Installed in July 2019
Photographs by Bob Chaplin unless otherwise noted.
A New Site-Specific Artwork at Hill-Stead
In the fall of 2018, landscape artist Bob Chaplin began the installation of A Natural Parterre on the grounds of Hill-Stead Museum. Through this unique, site-specific artwork, the artist hopes to initiate a dialogue between ‘nature’ and man’s involvement to try and ‘tame’ nature. The installation is situated in the large meadow below and to the north Hill-Stead’s historic 1901 Colonial Revival house. It can be viewed from the museum’s west lawn and as part of Hill-Stead’s established, mowed, walking-path system. The parterre is designed to be experienced up-close and visitors are encouraged to walk through it.
The concept of the formal garden dates back to medieval times with gardens designed by monasteries for medicinal and herbal plantings, and later on with European palaces, manor houses and private estates. The initial idea of the French parterre garden, with carefully designed plots and walkways, was to present an artistic pattern when seen from above. This installation will examine and carry on the tradition of the formal garden, but with a twist.
The geometric garden design of A Natural Parterre is approximately 136 feet by 64 feet with pathways currently defined by wooden stakes and twine. The outlined garden sections between the pathways will not be planted like a traditional parterre and will not be mowed. As the grass begins to grow this spring, only the defined pathways will be mowed, providing increasing contrast against the unmown areas of the installation. Plant species will naturally come and go in the unmown areas, aided by the wind, birds and seed-carrying mammals. New seeds deposited by nature will gradually add diversity to the parterre, offering a visual progression from annuals to perennials, to shrubs and trees. Once the mowed pattern is established, the stakes and twine currently visible will be removed.
It is imperative that I encourage the general public and local students to observe the processes of change within the project. The process of observation and documentation of the seasonal changes over time are fundamental to the experience and understanding of this project. It is an integral part of the art I create. I look at it as a slowly evolving, long-term performance.
— Bob Chaplin
Area students, including those from Miss Porters School in Farmington, will help to support this project by observing and documenting the change in plant species and the involvement of birds and animals over time. Student assignments will include continuous plant identification, observation on how and which species evolve in the different sections, and projects identifying how the surrounding landscape has changed over the past century and a half. The effects of climate change and subsequent regional vegetation habits, together with the consequences of invasive plants versus indigenous, will be studied and interpreted for the public.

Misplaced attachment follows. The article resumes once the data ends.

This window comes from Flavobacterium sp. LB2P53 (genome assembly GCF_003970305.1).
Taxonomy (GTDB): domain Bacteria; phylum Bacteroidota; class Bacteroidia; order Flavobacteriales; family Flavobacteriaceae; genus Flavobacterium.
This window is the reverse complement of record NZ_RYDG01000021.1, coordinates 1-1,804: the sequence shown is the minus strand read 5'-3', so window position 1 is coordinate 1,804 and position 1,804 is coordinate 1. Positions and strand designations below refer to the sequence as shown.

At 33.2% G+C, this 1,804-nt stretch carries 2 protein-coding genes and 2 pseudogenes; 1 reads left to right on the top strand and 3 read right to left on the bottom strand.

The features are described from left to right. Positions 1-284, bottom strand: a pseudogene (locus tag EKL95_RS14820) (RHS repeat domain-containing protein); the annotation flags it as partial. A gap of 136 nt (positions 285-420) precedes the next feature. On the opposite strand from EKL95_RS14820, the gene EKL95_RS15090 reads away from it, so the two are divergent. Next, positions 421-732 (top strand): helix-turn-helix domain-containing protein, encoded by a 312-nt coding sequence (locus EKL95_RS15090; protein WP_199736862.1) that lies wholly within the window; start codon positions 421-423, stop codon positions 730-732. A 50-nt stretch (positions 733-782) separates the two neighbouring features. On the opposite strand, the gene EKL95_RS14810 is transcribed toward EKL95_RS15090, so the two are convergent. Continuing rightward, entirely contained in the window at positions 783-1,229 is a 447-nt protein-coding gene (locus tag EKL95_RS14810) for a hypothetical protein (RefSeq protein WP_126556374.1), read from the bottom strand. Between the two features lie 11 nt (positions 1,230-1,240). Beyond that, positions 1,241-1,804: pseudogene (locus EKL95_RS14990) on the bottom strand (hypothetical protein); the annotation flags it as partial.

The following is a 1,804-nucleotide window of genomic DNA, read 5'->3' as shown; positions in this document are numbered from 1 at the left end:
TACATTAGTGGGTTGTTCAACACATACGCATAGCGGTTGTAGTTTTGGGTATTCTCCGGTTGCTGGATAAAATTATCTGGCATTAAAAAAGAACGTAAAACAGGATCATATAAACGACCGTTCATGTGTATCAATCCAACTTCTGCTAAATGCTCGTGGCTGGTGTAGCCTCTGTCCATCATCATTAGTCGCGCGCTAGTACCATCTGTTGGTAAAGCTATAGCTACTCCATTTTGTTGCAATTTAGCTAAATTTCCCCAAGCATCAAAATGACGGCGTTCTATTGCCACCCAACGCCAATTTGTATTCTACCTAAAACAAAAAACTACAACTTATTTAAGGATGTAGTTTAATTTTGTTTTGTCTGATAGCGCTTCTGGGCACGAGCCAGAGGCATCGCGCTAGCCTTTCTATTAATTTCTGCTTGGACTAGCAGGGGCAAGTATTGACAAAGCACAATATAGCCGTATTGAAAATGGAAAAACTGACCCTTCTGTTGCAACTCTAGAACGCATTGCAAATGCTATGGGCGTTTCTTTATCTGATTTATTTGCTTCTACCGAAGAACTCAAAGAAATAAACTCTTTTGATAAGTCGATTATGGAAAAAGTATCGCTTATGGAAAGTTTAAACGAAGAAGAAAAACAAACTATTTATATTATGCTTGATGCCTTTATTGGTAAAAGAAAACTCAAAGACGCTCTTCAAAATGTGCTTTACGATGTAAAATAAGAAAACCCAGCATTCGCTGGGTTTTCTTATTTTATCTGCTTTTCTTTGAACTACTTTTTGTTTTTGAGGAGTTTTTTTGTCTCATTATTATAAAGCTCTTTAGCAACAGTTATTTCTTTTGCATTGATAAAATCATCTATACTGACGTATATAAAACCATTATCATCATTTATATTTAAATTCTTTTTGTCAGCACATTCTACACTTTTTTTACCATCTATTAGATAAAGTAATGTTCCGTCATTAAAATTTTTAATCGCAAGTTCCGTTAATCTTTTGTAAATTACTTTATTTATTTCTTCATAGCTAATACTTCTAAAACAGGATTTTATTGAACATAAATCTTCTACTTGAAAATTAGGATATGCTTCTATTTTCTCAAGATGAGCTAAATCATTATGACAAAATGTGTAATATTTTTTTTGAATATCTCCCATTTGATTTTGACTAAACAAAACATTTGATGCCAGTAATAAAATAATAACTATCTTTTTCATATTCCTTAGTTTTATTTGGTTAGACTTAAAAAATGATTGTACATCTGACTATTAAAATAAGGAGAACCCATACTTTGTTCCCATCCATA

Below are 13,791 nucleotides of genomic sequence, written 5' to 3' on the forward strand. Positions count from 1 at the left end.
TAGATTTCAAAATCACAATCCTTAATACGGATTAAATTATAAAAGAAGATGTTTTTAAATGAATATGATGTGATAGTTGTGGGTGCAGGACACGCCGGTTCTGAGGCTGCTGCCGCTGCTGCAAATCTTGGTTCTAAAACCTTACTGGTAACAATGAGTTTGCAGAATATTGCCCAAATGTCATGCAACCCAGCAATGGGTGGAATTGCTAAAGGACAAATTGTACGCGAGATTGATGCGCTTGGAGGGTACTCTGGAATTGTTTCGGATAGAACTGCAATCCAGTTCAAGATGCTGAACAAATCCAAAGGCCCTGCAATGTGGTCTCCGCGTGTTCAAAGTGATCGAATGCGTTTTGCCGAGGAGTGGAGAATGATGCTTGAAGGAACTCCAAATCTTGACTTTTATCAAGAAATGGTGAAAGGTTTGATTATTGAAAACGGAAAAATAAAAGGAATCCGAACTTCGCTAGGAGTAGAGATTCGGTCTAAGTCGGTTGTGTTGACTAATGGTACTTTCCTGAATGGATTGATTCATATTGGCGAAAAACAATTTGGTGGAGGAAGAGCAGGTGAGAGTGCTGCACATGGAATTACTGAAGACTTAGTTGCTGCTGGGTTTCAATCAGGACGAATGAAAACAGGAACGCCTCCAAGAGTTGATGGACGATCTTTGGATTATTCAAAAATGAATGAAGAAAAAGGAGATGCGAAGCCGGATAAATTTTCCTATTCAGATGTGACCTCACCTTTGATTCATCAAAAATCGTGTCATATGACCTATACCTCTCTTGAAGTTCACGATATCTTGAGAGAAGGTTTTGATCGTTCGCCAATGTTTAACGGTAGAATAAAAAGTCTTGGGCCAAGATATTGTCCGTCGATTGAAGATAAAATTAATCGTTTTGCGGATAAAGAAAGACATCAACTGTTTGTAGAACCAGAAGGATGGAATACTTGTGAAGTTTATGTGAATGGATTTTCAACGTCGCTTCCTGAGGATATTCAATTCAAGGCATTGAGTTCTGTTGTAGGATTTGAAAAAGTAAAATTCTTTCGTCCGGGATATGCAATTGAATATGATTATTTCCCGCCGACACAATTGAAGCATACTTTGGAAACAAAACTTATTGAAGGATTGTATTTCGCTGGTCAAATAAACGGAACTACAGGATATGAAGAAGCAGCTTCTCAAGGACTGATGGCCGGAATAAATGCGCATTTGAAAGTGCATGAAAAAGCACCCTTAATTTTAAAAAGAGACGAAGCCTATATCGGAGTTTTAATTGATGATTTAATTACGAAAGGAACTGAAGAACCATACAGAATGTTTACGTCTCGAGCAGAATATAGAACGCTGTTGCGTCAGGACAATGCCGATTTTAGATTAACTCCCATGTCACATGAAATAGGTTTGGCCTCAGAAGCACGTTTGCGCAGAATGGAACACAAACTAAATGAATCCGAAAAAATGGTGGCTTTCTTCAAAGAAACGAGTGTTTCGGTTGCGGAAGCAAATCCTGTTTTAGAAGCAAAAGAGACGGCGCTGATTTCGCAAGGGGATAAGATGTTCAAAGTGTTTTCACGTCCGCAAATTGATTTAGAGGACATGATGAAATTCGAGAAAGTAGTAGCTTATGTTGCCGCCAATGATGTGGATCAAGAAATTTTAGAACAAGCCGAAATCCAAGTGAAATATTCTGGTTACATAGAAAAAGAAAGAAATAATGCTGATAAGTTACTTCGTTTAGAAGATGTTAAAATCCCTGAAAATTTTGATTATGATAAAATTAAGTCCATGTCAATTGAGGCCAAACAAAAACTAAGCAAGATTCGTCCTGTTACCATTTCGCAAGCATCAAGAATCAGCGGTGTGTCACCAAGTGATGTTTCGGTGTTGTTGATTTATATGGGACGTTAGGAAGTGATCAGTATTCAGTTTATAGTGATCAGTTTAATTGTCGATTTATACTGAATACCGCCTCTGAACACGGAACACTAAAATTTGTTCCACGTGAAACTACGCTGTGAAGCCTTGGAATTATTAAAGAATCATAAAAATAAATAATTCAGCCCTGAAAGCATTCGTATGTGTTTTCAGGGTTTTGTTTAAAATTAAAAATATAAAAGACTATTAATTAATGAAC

The museum’s grounds are open to the public year-round at no charge, and free parking is also provided, offering numerous opportunities for no-cost public viewing and interaction with the project as it naturally evolves.
The artist will present a series of lectures at the museum, tailored for both adults and children, on the history and evolution of garden design and environmental art with a modern dialog on invasive plant species.
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Bob Chaplin moved from England to the United States in 1986. He was an adjunct professor at UCONN/Storrs, and at the University of Hartford’s Hartford Art School, and has lectured at the Yale Center for British Art in New Haven. He was an Artist-in-Residence at the Visual Studies Workshop in Rochester, New York and Weir Farm in Wilton, Connecticut. As well as many printmaking awards, he received two Polaroid Corporation Bursaries and a Connecticut Commission of the Arts Bursary.
Chaplin’s work is represented in many collections throughout the world including The Tate Gallery, London; Art Institute of Chicago, U.S.A.; Stedlijk Museum, Holland; National Museum, Warsaw, Poland; Museum of Modern Art Library, New York; Whitney Museum of American Art Library, New York; Getty Research Institute Library, California; The British Museum, London; Victoria & Albert Museum, London; The Arts Council of Great Britain; The British Council; The National Gallery Library, Washington, D.C.; New York Public Library; Yale Center for British Art, New Haven; Museum of Contemporary Art, Skopje, Yugoslavia; Stavanger Faste Galleri Permanent Collection, Norway and Nordnorske Kunstnersenter, Lofoten, Norway.